SALT LAKE CITY — Salt Lake City Mayor Jackie Biskupski has hired Ken Bullock — the former director of the Utah League of Cities and Towns who resigned amid controversy — to work in intergovernmental relations, the mayor's spokesman confirmed Thursday.
Bullock resigned from the league earlier this year, the day before a state audit reported that he improperly charged about $57,000 to the taxpayer-funded group's credit card for loans to himself for personal purposes and racked up about $130,000 in questionable charges due to lack of receipts.
Prior to the audit, Bullock had repaid most of the funds but still owed about $11,000 likely due to inaccurate record keeping, auditors said. Since then, Bullock's outstanding balance has been paid, the league's attorney has said.
Because auditors said Bullock's use of the league's credit card resulted in loans to himself rather than embezzlement, they did not recommend a criminal investigation into Bullock.
Biskupski's spokesman Matthew Rojas said Bullock started work Thursday, hired to "supplement our legislative team" alongside Lynn Pace, senior intergovernmental affairs adviser; David Litvack, the mayor's deputy chief of staff; and Jennifer Seelig, director of community empowerment.
Rojas said Salt Lake City is facing a critical time of growth with issues related to its economy, transportation and housing that require good relationships at the state level, and Bullock was hired because of his more than 30 years of experience building governmental relationships on Capitol Hill.
"If you work on Capitol Hill, it's impossible not to know Ken," Rojas said. "This administration is dealing head-on with some of the biggest issues that have been facing the city for a very long time, and we need the best possible voices. Ken is part of an overall team that makes this what I would call a dream team up on Capitol Hill."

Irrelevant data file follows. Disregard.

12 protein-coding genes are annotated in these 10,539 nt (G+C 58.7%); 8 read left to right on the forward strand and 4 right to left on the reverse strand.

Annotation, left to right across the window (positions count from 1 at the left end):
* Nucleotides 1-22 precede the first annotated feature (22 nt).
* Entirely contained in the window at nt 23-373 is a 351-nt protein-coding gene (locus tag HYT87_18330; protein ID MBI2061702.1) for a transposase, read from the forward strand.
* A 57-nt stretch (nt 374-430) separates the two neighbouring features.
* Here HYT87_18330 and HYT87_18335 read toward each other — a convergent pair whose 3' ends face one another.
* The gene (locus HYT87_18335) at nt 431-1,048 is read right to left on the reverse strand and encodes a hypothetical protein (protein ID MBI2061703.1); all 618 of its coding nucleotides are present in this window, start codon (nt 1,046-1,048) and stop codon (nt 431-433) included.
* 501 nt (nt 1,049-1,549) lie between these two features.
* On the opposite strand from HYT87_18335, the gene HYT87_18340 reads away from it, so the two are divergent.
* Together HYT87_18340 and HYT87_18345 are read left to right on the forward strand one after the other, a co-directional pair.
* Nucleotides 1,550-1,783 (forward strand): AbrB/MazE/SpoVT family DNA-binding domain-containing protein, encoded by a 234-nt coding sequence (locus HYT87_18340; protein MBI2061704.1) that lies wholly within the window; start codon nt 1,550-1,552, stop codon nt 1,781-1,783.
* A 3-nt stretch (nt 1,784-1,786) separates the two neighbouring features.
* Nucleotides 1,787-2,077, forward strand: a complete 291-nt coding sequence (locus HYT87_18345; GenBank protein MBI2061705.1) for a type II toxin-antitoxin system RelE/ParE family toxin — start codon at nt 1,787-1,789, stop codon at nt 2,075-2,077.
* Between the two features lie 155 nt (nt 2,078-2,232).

Rojas said Bullock's controversial exit from the league "was definitely a concern for the whole team," but he was not hired for a "managerial role" and won't be overseeing any budgets. Rather, Rojas said Bullock will be "doing what Ken does best — developing relationships, maintaining relationships and lobbying" for Salt Lake City.
"Without question, Ken made some very bad decisions, but … (auditors) didn't find any criminal wrongdoing, he has apologized and made amends for those bad decisions, and we believe everyone deserves a second chance — especially somebody that brings the level of knowledge and experiences he has," Rojas said.
Rojas said Bullock's annual salary will be $105,500.
Later this year, a second audit into a mysterious fund auditors discovered while investigating the league found that the fund — managed by Bullock but unknown by the league's own board members — should have been terminated years prior and didn't follow some of its own bylaws, including reporting its finances regularly to the league board.
In an April interview, Bullock said over the 30 years he worked for the league he never intended to do anything "onerous," though he did acknowledge there were shortcomings when it came to oversight.
"The league has a very small staff and a lot of expectations on us," Bullock said at the time.
Bullock did not immediately return a request for comment Thursday.